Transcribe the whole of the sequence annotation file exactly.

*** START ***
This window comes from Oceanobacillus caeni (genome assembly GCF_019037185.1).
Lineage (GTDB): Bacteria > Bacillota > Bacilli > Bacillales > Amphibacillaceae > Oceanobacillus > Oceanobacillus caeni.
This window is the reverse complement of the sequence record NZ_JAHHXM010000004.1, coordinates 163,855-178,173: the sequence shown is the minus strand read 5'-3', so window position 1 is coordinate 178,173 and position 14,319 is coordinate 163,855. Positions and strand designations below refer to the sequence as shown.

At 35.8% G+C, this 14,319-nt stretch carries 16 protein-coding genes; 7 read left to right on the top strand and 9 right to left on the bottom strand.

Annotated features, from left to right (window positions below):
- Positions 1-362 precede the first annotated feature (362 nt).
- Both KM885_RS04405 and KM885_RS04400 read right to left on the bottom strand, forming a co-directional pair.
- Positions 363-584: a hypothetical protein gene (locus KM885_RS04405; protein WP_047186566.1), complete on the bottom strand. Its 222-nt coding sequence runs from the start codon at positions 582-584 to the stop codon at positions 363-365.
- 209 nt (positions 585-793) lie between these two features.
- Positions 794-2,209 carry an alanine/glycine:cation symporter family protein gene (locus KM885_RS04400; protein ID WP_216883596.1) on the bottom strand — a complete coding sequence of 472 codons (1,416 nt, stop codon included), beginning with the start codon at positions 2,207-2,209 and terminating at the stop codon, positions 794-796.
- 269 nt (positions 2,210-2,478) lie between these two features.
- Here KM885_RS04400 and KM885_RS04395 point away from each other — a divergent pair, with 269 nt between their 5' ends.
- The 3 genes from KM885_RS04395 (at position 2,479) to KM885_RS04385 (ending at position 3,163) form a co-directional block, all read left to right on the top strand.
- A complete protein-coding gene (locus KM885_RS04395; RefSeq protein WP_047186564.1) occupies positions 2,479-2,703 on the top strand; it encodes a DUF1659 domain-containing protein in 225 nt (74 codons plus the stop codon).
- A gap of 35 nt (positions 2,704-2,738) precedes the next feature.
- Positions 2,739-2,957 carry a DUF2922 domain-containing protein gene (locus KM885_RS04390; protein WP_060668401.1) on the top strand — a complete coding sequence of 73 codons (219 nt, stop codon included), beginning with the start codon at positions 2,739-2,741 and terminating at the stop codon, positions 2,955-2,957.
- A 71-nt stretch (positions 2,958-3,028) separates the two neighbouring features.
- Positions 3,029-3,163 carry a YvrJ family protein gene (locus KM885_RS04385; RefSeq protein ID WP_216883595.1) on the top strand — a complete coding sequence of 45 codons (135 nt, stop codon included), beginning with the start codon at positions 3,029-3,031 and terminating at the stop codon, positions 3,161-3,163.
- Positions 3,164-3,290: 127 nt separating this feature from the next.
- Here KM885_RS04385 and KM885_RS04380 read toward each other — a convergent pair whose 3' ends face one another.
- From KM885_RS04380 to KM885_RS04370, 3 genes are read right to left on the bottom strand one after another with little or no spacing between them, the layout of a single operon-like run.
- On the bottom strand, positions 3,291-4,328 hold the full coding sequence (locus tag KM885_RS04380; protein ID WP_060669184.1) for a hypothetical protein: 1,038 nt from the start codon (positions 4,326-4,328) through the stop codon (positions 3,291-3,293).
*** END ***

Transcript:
This window comes from Oceanobacillus caeni (genome assembly GCF_019037185.1).
Lineage (GTDB): Bacteria > Bacillota > Bacilli > Bacillales > Amphibacillaceae > Oceanobacillus > Oceanobacillus caeni.
This window is the reverse complement of the sequence record NZ_JAHHXM010000004.1, coordinates 163,855-178,173: the sequence shown is the minus strand read 5'-3', so window position 1 is coordinate 178,173 and position 14,319 is coordinate 163,855. Positions and strand designations below refer to the sequence as shown.

At 35.8% G+C, this 14,319-nt stretch carries 16 protein-coding genes; 7 read left to right on the top strand and 9 right to left on the bottom strand.

Annotated features, from left to right (window positions below):
- Positions 1-362 precede the first annotated feature (362 nt).
- Both KM885_RS04405 and KM885_RS04400 read right to left on the bottom strand, forming a co-directional pair.
- Positions 363-584: a hypothetical protein gene (locus KM885_RS04405; protein WP_047186566.1), complete on the bottom strand. Its 222-nt coding sequence runs from the start codon at positions 582-584 to the stop codon at positions 363-365.
- 209 nt (positions 585-793) lie between these two features.
- Positions 794-2,209 carry an alanine/glycine:cation symporter family protein gene (locus KM885_RS04400; protein ID WP_216883596.1) on the bottom strand — a complete coding sequence of 472 codons (1,416 nt, stop codon included), beginning with the start codon at positions 2,207-2,209 and terminating at the stop codon, positions 794-796.
- 269 nt (positions 2,210-2,478) lie between these two features.
- Here KM885_RS04400 and KM885_RS04395 point away from each other — a divergent pair, with 269 nt between their 5' ends.
- The 3 genes from KM885_RS04395 (at position 2,479) to KM885_RS04385 (ending at position 3,163) form a co-directional block, all read left to right on the top strand.
- A complete protein-coding gene (locus KM885_RS04395; RefSeq protein WP_047186564.1) occupies positions 2,479-2,703 on the top strand; it encodes a DUF1659 domain-containing protein in 225 nt (74 codons plus the stop codon).
- A gap of 35 nt (positions 2,704-2,738) precedes the next feature.
- Positions 2,739-2,957 carry a DUF2922 domain-containing protein gene (locus KM885_RS04390; protein WP_060668401.1) on the top strand — a complete coding sequence of 73 codons (219 nt, stop codon included), beginning with the start codon at positions 2,739-2,741 and terminating at the stop codon, positions 2,955-2,957.
- A 71-nt stretch (positions 2,958-3,028) separates the two neighbouring features.
- Positions 3,029-3,163 carry a YvrJ family protein gene (locus KM885_RS04385; RefSeq protein ID WP_216883595.1) on the top strand — a complete coding sequence of 45 codons (135 nt, stop codon included), beginning with the start codon at positions 3,029-3,031 and terminating at the stop codon, positions 3,161-3,163.
- Positions 3,164-3,290: 127 nt separating this feature from the next.
- Here KM885_RS04385 and KM885_RS04380 read toward each other — a convergent pair whose 3' ends face one another.
- From KM885_RS04380 to KM885_RS04370, 3 genes are read right to left on the bottom strand one after another with little or no spacing between them, the layout of a single operon-like run.
- On the bottom strand, positions 3,291-4,328 hold the full coding sequence (locus tag KM885_RS04380; protein ID WP_060669184.1) for a hypothetical protein: 1,038 nt from the start codon (positions 4,326-4,328) through the stop codon (positions 3,291-3,293).